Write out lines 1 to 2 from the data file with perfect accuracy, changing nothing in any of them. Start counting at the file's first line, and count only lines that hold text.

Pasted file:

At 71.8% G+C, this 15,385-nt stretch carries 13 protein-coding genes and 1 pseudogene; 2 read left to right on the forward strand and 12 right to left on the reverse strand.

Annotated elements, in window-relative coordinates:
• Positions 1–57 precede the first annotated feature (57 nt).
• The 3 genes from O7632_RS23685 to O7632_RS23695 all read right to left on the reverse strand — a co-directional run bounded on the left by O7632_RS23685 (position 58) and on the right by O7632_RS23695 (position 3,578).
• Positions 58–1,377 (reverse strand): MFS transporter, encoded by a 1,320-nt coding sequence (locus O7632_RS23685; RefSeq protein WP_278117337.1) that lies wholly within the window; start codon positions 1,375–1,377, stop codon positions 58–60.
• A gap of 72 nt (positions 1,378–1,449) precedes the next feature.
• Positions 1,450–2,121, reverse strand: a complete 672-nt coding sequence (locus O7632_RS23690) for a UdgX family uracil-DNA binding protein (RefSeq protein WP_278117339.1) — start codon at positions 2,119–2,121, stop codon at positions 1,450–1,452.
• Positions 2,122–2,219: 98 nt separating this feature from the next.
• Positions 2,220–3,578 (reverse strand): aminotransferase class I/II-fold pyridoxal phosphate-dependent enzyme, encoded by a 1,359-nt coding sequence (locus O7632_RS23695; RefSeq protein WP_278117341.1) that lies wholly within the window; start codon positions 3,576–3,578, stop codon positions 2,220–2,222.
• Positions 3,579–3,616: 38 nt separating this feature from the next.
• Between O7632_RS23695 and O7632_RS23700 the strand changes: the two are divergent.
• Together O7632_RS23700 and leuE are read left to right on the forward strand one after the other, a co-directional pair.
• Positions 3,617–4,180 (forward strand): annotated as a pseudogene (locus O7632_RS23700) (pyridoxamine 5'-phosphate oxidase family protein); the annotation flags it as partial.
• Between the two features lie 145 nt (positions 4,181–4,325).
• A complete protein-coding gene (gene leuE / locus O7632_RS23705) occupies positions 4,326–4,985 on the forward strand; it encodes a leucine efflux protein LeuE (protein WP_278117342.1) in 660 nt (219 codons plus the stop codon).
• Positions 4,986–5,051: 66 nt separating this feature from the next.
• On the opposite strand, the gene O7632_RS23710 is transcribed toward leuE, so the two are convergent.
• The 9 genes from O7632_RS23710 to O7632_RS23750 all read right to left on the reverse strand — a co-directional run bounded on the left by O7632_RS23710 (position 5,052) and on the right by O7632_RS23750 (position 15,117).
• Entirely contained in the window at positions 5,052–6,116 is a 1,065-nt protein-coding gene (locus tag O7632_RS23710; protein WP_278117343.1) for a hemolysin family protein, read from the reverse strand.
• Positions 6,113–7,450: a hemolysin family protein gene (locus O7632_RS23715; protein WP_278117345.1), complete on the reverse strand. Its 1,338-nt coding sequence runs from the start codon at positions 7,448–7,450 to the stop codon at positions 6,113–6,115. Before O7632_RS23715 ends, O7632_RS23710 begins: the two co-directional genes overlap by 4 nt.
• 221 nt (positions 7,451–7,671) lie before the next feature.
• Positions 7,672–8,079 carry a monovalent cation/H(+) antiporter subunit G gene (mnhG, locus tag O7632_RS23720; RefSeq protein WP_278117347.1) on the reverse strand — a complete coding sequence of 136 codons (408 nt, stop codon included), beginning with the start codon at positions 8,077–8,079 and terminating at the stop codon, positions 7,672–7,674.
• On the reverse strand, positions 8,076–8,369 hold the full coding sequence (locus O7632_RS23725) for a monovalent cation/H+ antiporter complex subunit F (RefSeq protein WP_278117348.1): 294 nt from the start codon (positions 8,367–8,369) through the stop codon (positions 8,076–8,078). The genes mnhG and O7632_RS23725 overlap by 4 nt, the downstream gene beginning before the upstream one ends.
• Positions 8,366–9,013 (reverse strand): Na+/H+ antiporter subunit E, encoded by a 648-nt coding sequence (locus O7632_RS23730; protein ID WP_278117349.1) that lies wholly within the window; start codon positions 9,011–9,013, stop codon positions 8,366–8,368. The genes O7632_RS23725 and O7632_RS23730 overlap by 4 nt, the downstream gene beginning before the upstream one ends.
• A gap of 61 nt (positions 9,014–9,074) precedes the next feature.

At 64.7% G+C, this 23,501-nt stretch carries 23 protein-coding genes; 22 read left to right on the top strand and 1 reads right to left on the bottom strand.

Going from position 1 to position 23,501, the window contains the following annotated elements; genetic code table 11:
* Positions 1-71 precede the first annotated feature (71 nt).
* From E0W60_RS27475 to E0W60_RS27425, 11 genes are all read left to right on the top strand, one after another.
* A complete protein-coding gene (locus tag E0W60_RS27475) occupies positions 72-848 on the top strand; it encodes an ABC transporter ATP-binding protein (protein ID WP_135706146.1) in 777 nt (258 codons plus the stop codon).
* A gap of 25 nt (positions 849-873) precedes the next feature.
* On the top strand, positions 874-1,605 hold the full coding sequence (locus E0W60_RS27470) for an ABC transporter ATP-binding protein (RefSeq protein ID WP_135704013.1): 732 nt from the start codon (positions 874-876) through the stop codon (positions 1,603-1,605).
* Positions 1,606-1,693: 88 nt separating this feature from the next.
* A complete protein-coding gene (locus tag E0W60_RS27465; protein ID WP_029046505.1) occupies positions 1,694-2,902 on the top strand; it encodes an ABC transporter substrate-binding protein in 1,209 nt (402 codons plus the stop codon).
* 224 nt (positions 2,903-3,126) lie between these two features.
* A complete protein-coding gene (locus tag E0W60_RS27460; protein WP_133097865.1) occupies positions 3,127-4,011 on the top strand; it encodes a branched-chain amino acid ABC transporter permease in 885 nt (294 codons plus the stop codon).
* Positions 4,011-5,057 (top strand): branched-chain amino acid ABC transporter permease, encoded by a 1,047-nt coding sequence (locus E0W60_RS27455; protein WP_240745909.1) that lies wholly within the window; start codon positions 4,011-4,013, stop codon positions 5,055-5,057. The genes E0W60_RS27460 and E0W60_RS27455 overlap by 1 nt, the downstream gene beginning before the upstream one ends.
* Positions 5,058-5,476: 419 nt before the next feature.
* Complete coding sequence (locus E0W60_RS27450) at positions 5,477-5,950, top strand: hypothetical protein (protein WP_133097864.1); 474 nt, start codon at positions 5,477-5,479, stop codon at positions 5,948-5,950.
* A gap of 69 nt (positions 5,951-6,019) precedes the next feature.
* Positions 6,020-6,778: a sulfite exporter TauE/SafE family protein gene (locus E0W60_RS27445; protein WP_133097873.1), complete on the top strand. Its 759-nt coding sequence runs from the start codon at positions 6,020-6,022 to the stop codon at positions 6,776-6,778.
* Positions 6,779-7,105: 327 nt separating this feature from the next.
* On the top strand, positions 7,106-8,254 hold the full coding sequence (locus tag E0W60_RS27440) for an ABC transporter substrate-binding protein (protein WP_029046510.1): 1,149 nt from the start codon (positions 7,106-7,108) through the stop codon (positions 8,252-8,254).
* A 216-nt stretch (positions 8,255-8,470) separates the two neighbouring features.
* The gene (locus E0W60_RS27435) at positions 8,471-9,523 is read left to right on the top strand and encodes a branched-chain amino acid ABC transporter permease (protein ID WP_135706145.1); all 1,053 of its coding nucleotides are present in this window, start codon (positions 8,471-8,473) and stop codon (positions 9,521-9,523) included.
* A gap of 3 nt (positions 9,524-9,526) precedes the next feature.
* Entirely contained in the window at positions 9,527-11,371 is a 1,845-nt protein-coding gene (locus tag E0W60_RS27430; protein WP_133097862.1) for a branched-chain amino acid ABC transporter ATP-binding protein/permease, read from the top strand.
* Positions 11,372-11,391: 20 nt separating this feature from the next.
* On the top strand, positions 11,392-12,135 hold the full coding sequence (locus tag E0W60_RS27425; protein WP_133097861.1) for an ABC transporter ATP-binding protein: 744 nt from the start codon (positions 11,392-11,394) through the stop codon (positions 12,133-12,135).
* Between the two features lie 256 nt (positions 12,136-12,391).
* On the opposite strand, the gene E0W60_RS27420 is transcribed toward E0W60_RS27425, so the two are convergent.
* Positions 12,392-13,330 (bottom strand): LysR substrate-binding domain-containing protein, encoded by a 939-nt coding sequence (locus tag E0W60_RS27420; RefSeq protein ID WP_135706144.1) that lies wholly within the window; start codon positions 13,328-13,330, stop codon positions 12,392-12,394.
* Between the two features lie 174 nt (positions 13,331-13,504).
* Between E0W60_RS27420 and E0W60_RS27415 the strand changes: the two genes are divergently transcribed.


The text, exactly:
At 71.8% G+C, this 15,385-nt stretch carries 13 protein-coding genes and 1 pseudogene; 2 read left to right on the forward strand and 12 right to left on the reverse strand.

Annotated elements, in window-relative coordinates: